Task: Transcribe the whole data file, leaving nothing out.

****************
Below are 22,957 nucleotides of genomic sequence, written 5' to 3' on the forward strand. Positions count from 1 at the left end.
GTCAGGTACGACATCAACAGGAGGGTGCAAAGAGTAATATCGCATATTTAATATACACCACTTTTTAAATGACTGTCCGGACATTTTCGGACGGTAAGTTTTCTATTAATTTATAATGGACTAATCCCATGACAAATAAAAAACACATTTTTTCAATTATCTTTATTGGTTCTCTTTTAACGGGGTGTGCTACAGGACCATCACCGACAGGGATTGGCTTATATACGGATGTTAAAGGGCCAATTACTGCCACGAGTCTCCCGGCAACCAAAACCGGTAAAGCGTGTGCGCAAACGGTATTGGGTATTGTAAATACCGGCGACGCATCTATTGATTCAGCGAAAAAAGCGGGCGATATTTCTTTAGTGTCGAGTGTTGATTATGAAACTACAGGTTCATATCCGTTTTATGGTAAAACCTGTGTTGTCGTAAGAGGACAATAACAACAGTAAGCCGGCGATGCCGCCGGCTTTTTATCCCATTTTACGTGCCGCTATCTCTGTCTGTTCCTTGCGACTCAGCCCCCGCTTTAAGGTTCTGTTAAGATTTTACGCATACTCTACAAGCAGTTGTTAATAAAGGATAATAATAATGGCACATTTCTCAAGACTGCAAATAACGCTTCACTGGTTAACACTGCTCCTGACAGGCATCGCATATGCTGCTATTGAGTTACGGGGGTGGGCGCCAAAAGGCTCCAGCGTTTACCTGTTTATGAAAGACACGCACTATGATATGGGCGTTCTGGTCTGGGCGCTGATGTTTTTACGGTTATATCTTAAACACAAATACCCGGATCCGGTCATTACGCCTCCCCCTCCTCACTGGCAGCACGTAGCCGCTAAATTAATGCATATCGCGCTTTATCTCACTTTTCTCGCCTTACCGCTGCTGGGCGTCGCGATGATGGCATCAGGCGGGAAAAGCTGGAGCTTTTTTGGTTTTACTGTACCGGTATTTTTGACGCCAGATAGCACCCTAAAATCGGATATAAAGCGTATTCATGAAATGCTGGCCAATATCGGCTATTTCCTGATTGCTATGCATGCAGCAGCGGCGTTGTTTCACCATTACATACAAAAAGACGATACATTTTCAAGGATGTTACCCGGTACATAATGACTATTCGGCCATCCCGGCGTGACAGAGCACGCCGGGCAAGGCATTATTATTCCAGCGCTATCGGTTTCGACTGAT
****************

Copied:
Below are 22,957 nucleotides of genomic sequence, written 5' to 3' on the forward strand. Positions count from 1 at the left end.
GTCAGGTACGACATCAACAGGAGGGTGCAAAGAGTAATATCGCATATTTAATATACACCACTTTTTAAATGACTGTCCGGACATTTTCGGACGGTAAGTTTTCTATTAATTTATAATGGACTAATCCCATGACAAATAAAAAACACATTTTTTCAATTATCTTTATTGGTTCTCTTTTAACGGGGTGTGCTACAGGACCATCACCGACAGGGATTGGCTTATATACGGATGTTAAAGGGCCAATTACTGCCACGAGTCTCCCGGCAACCAAAACCGGTAAAGCGTGTGCGCAAACGGTATTGGGTATTGTAAATACCGGCGACGCATCTATTGATTCAGCGAAAAAAGCGGGCGATATTTCTTTAGTGTCGAGTGTTGATTATGAAACTACAGGTTCATATCCGTTTTATGGTAAAACCTGTGTTGTCGTAAGAGGACAATAACAACAGTAAGCCGGCGATGCCGCCGGCTTTTTATCCCATTTTACGTGCCGCTATCTCTGTCTGTTCCTTGCGACTCAGCCCCCGCTTTAAGGTTCTGTTAAGATTTTACGCATACTCTACAAGCAGTTGTTAATAAAGGATAATAATAATGGCACATTTCTCAAGACTGCAAATAACGCTTCACTGGTTAACACTGCTCCTGACAGGCATCGCATATGCTGCTATTGAGTTACGGGGGTGGGCGCCAAAAGGCTCCAGCGTTTACCTGTTTATGAAAGACACGCACTATGATATGGGCGTTCTGGTCTGGGCGCTGATGTTTTTACGGTTATATCTTAAACACAAATACCCGGATCCGGTCATTACGCCTCCCCCTCCTCACTGGCAGCACGTAGCCGCTAAATTAATGCATATCGCGCTTTATCTCACTTTTCTCGCCTTACCGCTGCTGGGCGTCGCGATGATGGCATCAGGCGGGAAAAGCTGGAGCTTTTTTGGTTTTACTGTACCGGTATTTTTGACGCCAGATAGCACCCTAAAATCGGATATAAAGCGTATTCATGAAATGCTGGCCAATATCGGCTATTTCCTGATTGCTATGCATGCAGCAGCGGCGTTGTTTCACCATTACATACAAAAAGACGATACATTTTCAAGGATGTTACCCGGTACATAATGACTATTCGGCCATCCCGGCGTGACAGAGCACGCCGGGCAAGGCATTATTATTCCAGCGCTATCGGTTTCGACTGAT